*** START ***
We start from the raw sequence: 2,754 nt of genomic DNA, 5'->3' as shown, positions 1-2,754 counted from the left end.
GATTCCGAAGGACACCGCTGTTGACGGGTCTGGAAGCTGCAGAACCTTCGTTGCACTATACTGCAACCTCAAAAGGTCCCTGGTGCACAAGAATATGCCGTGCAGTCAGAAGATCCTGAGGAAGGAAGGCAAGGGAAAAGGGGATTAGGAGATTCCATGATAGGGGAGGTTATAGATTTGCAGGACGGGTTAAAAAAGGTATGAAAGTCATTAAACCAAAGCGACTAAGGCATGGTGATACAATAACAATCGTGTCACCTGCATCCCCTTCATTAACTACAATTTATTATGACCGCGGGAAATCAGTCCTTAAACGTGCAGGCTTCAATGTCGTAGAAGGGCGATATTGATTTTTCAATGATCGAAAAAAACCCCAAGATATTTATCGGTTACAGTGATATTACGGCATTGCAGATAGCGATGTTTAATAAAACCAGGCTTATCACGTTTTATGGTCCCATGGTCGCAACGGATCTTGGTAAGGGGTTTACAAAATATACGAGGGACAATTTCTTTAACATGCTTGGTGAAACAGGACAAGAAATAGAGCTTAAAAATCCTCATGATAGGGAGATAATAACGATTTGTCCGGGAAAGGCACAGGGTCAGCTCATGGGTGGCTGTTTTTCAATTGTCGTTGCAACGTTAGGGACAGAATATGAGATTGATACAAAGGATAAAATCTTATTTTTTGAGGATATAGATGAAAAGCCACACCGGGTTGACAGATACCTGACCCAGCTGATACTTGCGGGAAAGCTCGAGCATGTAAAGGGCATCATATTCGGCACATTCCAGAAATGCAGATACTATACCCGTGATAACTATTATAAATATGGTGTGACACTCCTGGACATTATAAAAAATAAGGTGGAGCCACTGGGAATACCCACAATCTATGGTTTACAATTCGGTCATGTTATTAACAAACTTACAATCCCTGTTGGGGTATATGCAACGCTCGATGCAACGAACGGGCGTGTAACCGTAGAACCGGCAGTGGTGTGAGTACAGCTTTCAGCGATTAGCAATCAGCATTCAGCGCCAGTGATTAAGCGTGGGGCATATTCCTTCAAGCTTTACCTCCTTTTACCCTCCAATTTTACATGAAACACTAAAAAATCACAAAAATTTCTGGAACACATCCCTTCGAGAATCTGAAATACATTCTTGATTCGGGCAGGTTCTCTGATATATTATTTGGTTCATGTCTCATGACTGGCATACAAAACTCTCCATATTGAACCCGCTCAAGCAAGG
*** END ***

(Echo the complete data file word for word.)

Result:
We start from the raw sequence: 2,754 nt of genomic DNA, 5'->3' as shown, positions 1-2,754 counted from the left end.
GATTCCGAAGGACACCGCTGTTGACGGGTCTGGAAGCTGCAGAACCTTCGTTGCACTATACTGCAACCTCAAAAGGTCCCTGGTGCACAAGAATATGCCGTGCAGTCAGAAGATCCTGAGGAAGGAAGGCAAGGGAAAAGGGGATTAGGAGATTCCATGATAGGGGAGGTTATAGATTTGCAGGACGGGTTAAAAAAGGTATGAAAGTCATTAAACCAAAGCGACTAAGGCATGGTGATACAATAACAATCGTGTCACCTGCATCCCCTTCATTAACTACAATTTATTATGACCGCGGGAAATCAGTCCTTAAACGTGCAGGCTTCAATGTCGTAGAAGGGCGATATTGATTTTTCAATGATCGAAAAAAACCCCAAGATATTTATCGGTTACAGTGATATTACGGCATTGCAGATAGCGATGTTTAATAAAACCAGGCTTATCACGTTTTATGGTCCCATGGTCGCAACGGATCTTGGTAAGGGGTTTACAAAATATACGAGGGACAATTTCTTTAACATGCTTGGTGAAACAGGACAAGAAATAGAGCTTAAAAATCCTCATGATAGGGAGATAATAACGATTTGTCCGGGAAAGGCACAGGGTCAGCTCATGGGTGGCTGTTTTTCAATTGTCGTTGCAACGTTAGGGACAGAATATGAGATTGATACAAAGGATAAAATCTTATTTTTTGAGGATATAGATGAAAAGCCACACCGGGTTGACAGATACCTGACCCAGCTGATACTTGCGGGAAAGCTCGAGCATGTAAAGGGCATCATATTCGGCACATTCCAGAAATGCAGATACTATACCCGTGATAACTATTATAAATATGGTGTGACACTCCTGGACATTATAAAAAATAAGGTGGAGCCACTGGGAATACCCACAATCTATGGTTTACAATTCGGTCATGTTATTAACAAACTTACAATCCCTGTTGGGGTATATGCAACGCTCGATGCAACGAACGGGCGTGTAACCGTAGAACCGGCAGTGGTGTGAGTACAGCTTTCAGCGATTAGCAATCAGCATTCAGCGCCAGTGATTAAGCGTGGGGCATATTCCTTCAAGCTTTACCTCCTTTTACCCTCCAATTTTACATGAAACACTAAAAAATCACAAAAATTTCTGGAACACATCCCTTCGAGAATCTGAAATACATTCTTGATTCGGGCAGGTTCTCTGATATATTATTTGGTTCATGTCTCATGACTGGCATACAAAACTCTCCATATTGAACCCGCTCAAGCAAGG